As said above, I tried adding a new PST registry key as described on the Microsoft website (the nearest thing to a likely-sounding fix that my Googling turned up), but this didn’t seem to make a difference.  However, if this really isn’t the problem you described, that might explain why!  I would, though, love to know what the problem here is, and how to fix it, if you can suggest anything.  Happy to provide any further information required.  

  7. Lloyd Charlier says:

    Just to add to the mix…

    What if you just have two (only 2!) mail stores you want to open simultaneously yet Outlook (2007) still runs out of memory?  My primary mail store is server-based ~235MB in size and I have a PST-based archive (mail older than 6 months) that is much larger – ~950MB in size.  Using two different profiles (one with just the primary store, the other with just the archive store), Outlook works just fine.  If I try to open both my primary and archive stores simultaneously however, I receive the "Out of memory" error.  I suspect the root cause of the problem here is that I am running Outlook with Business Contact Manager 2007 installed.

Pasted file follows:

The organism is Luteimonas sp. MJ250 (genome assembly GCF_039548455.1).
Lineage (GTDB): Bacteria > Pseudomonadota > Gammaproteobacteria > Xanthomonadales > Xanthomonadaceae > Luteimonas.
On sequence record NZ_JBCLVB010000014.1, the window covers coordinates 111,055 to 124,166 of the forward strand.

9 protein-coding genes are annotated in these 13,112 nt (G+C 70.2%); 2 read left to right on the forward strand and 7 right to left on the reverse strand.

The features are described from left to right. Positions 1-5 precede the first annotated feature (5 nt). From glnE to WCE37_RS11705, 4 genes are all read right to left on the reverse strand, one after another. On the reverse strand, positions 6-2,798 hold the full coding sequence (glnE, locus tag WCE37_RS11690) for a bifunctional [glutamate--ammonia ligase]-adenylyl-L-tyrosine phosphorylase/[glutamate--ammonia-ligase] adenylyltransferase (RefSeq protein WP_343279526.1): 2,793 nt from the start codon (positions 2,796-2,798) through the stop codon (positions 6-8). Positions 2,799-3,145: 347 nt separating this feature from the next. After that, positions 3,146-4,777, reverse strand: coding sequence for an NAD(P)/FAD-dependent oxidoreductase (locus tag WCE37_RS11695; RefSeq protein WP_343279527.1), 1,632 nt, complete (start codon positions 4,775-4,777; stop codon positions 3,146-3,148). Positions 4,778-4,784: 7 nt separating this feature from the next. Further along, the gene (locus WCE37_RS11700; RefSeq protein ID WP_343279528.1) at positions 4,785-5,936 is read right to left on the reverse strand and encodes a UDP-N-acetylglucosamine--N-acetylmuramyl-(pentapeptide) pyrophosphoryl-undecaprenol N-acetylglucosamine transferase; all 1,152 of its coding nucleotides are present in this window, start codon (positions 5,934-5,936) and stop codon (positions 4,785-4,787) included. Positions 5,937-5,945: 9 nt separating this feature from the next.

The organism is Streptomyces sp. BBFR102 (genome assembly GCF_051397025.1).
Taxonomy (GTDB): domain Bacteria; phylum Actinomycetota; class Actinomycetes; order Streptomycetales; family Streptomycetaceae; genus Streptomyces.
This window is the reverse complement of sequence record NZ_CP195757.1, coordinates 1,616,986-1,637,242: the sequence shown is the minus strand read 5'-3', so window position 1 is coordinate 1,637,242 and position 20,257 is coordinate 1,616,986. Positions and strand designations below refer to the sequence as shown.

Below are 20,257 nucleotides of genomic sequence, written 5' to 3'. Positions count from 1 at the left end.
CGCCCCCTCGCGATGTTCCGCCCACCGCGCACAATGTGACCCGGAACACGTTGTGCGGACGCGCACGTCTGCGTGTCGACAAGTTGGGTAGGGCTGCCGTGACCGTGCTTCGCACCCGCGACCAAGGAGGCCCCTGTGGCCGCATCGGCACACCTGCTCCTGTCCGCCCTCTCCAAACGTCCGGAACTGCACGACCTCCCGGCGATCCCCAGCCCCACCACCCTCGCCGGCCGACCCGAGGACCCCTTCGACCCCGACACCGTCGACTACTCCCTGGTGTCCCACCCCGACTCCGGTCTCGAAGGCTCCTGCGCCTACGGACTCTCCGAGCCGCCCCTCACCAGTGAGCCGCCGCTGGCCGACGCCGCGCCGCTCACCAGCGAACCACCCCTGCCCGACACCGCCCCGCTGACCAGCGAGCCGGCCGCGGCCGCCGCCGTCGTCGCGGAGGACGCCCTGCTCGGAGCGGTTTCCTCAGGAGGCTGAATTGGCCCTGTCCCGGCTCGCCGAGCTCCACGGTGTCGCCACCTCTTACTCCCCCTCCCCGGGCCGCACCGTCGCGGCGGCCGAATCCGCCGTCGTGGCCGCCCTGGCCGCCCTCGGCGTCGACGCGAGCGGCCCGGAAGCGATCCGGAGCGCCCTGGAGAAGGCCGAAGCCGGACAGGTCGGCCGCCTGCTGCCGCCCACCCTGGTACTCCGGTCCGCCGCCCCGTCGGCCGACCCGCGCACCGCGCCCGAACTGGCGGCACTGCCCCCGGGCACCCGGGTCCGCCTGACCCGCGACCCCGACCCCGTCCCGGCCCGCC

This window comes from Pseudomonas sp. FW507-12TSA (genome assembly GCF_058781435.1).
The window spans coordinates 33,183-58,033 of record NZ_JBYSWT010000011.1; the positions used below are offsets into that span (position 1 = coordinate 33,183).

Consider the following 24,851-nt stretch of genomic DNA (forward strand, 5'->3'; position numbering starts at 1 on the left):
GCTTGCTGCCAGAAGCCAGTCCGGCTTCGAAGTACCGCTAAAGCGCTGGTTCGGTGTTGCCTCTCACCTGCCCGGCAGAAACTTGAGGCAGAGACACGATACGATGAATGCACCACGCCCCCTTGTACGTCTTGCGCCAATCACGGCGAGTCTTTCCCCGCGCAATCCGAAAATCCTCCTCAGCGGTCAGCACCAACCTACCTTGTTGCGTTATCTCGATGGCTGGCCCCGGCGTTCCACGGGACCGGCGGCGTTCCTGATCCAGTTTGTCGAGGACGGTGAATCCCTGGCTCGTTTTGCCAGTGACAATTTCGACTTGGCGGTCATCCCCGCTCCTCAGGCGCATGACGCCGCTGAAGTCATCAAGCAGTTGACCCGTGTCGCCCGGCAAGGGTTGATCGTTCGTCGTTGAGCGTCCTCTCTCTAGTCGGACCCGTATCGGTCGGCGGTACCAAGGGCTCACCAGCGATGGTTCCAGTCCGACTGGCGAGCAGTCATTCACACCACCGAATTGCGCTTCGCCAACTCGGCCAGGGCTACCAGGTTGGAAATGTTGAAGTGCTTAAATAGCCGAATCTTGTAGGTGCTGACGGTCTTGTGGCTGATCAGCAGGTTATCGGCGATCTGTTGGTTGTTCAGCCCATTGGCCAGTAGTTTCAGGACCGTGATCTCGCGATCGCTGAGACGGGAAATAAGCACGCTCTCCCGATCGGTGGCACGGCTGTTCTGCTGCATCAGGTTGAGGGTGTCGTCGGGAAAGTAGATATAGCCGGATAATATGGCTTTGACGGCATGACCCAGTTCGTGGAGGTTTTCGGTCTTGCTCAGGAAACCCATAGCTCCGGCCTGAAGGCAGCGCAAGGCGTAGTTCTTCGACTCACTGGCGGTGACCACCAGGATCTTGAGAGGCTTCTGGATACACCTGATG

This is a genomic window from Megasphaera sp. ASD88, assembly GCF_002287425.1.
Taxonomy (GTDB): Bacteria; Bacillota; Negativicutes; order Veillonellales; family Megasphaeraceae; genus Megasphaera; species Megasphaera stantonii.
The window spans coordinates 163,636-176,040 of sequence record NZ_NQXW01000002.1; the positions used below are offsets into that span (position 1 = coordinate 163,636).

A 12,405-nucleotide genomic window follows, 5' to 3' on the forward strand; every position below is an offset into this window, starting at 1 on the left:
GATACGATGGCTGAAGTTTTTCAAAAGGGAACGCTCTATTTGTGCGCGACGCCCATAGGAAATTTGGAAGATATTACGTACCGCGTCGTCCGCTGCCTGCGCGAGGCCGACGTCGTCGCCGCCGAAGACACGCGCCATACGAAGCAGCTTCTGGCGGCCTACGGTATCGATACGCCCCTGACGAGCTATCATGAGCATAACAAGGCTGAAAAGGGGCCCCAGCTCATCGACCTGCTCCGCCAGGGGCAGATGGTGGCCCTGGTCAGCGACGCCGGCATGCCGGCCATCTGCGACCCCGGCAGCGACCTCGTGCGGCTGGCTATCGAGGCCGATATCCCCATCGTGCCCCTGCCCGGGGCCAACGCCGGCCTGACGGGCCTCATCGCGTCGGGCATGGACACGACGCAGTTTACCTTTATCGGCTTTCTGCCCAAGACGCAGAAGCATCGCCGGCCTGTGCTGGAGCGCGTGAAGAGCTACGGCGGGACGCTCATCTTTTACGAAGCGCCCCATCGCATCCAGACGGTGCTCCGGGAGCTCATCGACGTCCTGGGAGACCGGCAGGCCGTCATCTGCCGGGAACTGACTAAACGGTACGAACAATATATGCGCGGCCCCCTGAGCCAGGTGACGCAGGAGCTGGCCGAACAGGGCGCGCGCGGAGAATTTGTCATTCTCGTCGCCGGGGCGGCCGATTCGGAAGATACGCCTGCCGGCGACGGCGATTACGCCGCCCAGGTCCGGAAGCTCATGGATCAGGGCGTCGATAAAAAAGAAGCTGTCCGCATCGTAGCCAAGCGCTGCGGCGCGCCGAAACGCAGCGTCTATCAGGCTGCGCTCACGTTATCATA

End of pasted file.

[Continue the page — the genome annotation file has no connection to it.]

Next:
My machine configuration is currently Vista-64 with 8GB RAM although I have also tried XP with 4GB RAM and Windows 7 RC with 8GB RAM – same problem.

  8. Lloyd – whatever you’re running in to, it’s not this problem. And I doubt anything’s running out of memory. Failures to create objects tend to get bubbled up as memory failures even if memory had nothing to do with the cause.

    If you think BCM may be part of the problem, try uninstalling it to determine if the behavior changes.